In the Babylonian Talmud (Ḥag. 15a–b) these two very different early aggadic traditions were combined into a single composite, but fairly continuous narrative. Elisha both sins against himself and commits crimes against others. He is simultaneously a sympathetic and tragic figure, accompanied by his still devoted disciple R. Meir, and given consideration by sages like R. Joḥanan, yet at the same time an arch-villain, never referred to by his own name, but rather only as "Aḥer" – "the Other" – and clearly despised by R. Judah ha-Nasi. As such, his complex and contradictory (or if you will: paradoxical) figure provides a profound challenge for literary critics. But the most important change in the Babylonian tradition is in fact a return, in part, to the earliest forms of the Elisha tradition, namely the connection between his apostasy and the experience of the pardes. No doubt basing itself on the original tradition of Tosefta Ḥagigah, the Babylonian Talmud assumes that Elisha's "destruction of the plants" was a direct result of what he saw when he entered the pardes ("Elisha looked and destroyed the plants"). Moreover, the Babylonian Talmud assumes (probably correctly) that the original story of the entry into the pardes as described in the Tosefta reflects a mystical journey, involving an ascension (physical or spiritual) into the heavens, and a vision of some aspect of divinity. The clarification of the precise nature of the tannaitic understanding of the mystical ascent to the divine, and of the dangers inherent in this ascent, are therefore crucial to any appreciation of the roots and development of the Elisha traditions. In their present form, the Babylonian Talmud's version of these traditions reflects a relatively late stage in the evolution of the Metatron traditions, and shows some degree of interdependence with the later strata of the heikhalot literature. For a powerful and profound study of these aspects of the Elisha traditions, see Liebes, The Sin of Elisha.
Given the composite character of the Elisha traditions, it is quite clear that any attempt to write a single consistent and coherent "biography" of this character will ultimately break down in contradiction. One extreme example of this phenomenon is reflected in the willingness of earlier scholars to accept on face value the identification of the tanna R. Jacob b. Korshai as Elisha's grandson. The textual basis of this pseudo-identification provides a good text-case both of the talmudic method of "creative historiography," and of the uncritical use of talmudic sources by some scholars. As mentioned above, one of the reasons given for Elisha's apostasy was his loss of faith in divine reward and punishment. The Jerusalem Talmud (Ḥag. 2:1, 77b) tells that Elisha once saw a man ascend to the top of a date palm, take the young birds without sending off the mother, and came down safely, despite the fact that he had transgressed the law of the Torah (cf. Deut. 22:7). The next day, Elisha saw another man ascend to the top of a date palm, send off the mother and then take the young birds, thus fulfilling the law of the Torah. When he came down, he was bitten by a poisonous snake and died. Elisha was distressed because the Torah explicitly promises that one who fulfills this commandment will be given "goodness and length of days," and so he lost his faith. To this the Jerusalem Talmud adds that Elisha lost his faith only because he was unaware of R. Jacob's interpretation of the verse: "'you shall receive goodness' – in the world to come, which is all good; 'you shall receive length of days' – in the future world, which is 'long' [i.e., unending]." This dictum is brought in the name of R. Jacob (b. Korshai) in Tosefta Ḥullin 10:16, a text which also includes a story about a man who ascended a tree, etc. Given the similarity between the story told by R. Jacob in the Tosefta and the story told by the Jerusalem Talmud in the name of Elisha, there can hardly be any doubt the entire passage in the Jerusalem Talmud is a free reworking and elaboration of R. Jacob's original story in the Tosefta in order to suggest an additional reason for Elisha's apostasy. In the context of the Babylonian Talmud's discussion of R. Jacob's position (Kid. 39b; Ḥul. 142a), it brings a dictum of Rav Joseph, which states: "If Aḥer had only interpreted this verse like R. Jacob the son of his daughter, he would not have sinned." This is the only evidence for any family connection between Elisha and R. Jacob. Attempts like this to provide detailed family connections between characters in aggadic narratives are very common in the Babylonian Talmud. For example, both Abba Hilkiah and Ḥanan ha-Neḥba are described in Ta'an. 23a–b as grandsons of Ḥoni Hameagel – the former as the "son of his son" and the latter as the "son of his daughter." In fact, the only substantial connection between them is that they were all miraculous rainmakers. Even the precise phrase "Jacob the son of his daughter" occurs elsewhere in the Babylonian Talmud (Sot. 49a) with regard to Rav Aha bar Jacob. "Evidence" like this is inherently weak. However in our case, the very notion that Elisha was R. Jacob's grandfather is totally implausible. R. Jacob b. Korshai's was one of R. Judah ha-Nasi's teachers. In tb Ḥag. 15b when Elisha's daughter appeared before R. Judah ha-Nasi to ask for charity, he asked her: "Whose daughter are you." She replied: "I am the daughter of Aḥer." To this he exclaimed: "Does he have any offspring still remaining in the world?" If his own teacher was the son of Aḥer's daughter, how could he be unaware that Aḥer had offspring? Moreover, how could R. Jacob b. Korshai be Aḥer's daughter's son, and still be old enough to have been R. Judah ha-Nasi's teacher? These are the sort of problems one is bound to encounter when one takes what is in effect a minor literary embellishment ("the son of his daughter") as an assertion of historical "fact."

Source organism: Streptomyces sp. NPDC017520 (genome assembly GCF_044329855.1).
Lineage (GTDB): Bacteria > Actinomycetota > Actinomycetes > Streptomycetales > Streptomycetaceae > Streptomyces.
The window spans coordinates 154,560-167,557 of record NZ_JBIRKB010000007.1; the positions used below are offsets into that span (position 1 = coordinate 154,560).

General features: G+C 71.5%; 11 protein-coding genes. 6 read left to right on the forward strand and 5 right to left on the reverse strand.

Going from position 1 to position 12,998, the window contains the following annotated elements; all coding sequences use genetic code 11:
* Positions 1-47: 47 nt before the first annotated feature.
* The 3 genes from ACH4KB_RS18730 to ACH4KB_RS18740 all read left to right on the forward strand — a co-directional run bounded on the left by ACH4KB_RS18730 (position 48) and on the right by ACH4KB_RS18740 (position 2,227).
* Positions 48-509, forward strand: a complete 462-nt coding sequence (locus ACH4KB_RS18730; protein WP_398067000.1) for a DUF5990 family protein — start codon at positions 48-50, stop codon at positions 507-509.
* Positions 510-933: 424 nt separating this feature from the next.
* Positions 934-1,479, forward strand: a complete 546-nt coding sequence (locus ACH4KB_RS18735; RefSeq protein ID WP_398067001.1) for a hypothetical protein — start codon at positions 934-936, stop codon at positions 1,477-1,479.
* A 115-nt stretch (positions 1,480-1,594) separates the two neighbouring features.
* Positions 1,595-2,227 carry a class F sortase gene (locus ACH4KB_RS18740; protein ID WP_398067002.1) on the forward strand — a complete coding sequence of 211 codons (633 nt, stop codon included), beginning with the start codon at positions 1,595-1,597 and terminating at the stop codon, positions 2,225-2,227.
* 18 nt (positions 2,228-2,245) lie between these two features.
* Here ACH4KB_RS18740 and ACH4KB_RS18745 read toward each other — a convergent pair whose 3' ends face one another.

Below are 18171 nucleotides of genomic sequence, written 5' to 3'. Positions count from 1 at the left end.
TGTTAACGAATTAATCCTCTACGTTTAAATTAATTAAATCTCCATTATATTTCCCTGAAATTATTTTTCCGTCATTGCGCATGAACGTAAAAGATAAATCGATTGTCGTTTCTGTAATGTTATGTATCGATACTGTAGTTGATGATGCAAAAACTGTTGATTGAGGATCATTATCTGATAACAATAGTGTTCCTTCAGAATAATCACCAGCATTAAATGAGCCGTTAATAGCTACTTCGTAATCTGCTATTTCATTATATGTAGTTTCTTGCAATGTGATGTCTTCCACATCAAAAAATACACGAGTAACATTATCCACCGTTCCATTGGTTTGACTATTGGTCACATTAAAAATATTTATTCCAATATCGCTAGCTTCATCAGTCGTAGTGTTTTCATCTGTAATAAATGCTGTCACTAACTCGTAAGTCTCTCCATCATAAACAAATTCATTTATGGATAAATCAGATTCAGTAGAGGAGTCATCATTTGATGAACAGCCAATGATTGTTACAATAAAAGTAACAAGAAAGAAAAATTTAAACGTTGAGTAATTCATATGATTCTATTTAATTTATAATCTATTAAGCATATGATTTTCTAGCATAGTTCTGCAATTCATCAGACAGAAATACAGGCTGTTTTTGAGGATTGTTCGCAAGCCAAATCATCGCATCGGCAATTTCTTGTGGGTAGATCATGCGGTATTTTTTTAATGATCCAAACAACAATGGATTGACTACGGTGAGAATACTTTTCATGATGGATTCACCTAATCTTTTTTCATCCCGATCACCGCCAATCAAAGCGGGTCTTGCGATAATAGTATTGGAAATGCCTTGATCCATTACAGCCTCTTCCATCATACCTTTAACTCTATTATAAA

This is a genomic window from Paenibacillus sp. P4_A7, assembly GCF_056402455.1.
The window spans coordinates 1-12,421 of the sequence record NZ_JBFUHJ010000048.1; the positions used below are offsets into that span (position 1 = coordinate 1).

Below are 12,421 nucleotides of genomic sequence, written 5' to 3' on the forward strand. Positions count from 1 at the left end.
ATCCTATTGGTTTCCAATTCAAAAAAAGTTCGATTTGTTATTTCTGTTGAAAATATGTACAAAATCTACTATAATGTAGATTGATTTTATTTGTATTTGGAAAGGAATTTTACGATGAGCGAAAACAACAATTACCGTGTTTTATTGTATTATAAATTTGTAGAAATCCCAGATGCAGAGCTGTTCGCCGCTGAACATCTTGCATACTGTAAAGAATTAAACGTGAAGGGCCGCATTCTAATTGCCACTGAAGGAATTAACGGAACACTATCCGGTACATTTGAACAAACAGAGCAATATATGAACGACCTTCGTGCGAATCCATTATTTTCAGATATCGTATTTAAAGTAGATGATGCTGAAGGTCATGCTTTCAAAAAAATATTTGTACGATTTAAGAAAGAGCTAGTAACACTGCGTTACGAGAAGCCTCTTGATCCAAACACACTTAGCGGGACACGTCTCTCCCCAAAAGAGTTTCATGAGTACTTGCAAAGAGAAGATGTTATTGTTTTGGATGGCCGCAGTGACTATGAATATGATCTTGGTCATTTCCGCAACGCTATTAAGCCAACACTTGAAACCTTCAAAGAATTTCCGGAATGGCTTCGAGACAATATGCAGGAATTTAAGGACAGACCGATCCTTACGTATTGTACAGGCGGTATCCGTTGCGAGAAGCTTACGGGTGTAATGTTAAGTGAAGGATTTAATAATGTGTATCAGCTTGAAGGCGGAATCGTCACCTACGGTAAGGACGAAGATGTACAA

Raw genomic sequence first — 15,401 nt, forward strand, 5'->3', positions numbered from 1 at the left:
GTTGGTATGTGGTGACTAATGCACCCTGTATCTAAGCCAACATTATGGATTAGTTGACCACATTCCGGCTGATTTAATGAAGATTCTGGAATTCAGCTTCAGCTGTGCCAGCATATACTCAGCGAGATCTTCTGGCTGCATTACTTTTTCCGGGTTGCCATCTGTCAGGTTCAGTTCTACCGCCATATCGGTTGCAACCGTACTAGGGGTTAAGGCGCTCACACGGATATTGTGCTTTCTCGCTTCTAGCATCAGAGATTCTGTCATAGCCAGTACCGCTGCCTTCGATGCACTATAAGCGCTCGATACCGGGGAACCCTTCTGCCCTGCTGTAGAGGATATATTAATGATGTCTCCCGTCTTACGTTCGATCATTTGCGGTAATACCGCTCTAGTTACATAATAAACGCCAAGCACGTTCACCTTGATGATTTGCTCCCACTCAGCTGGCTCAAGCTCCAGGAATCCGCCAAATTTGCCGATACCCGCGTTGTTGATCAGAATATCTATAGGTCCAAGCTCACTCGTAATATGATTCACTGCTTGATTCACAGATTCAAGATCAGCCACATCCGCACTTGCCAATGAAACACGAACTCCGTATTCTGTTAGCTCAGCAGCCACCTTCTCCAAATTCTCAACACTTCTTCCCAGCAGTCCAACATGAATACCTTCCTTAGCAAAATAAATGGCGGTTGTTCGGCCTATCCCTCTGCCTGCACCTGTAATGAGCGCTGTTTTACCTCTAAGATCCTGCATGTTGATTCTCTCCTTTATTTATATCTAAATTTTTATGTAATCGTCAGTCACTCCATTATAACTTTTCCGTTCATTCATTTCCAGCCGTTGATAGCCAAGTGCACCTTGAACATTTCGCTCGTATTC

The various legends of Elisha, who forsook Judaism to seek new paths, influenced the Jewish writers of the Haskalah period, many of whom had passed through a similar crisis. He is the central character of several historical novels and poems of that period, and is the subject of various studies, including those of M.J. Berdyczewski, Y. Liebes, J. Rubenstein, and A. Goshen-Gottstein. M. *Letteris' Hebrew adaptation of the first part of Goethe's Faust is called Ben Avuyah. Elisha b. Avuyah is also the subject of Milton *Steinberg's novel As a Driven Leaf (1940).
H. Graetz, Gnostizismus und Judenthum (1846), 62–71; M.D. Hoffmann, Toledot Elisha b. Avuyah (1880); S. Back, Elisha ben Abuya-Acher (Ger., 1891); Bacher, Tann, 1 (19032), 430–4; Weiss, Dor, 2 (19044), 113, 126ff.; Hyman, Toledot, 155–7; Bin Gorion, in: Ha-Goren, 8 (1912), 76–83; Buechler, in: mgwj, 76 (1932), 412–56; Yalon, ibid., 79 (1935), 238–40; idem, in: Leshonenu, 29 (1965), 213–7; G. Scholem, Jewish Gnosticism (19652), 14–19; Y. Liebes, The Sinof Elisha (Hebrew; 1990); J. Rubenstein, Talmudic Stories (1999); A. Goshen-Gottstein, The Sinner and the Amnesiac (2000).
[Stephen G. Wald (2nd ed.)]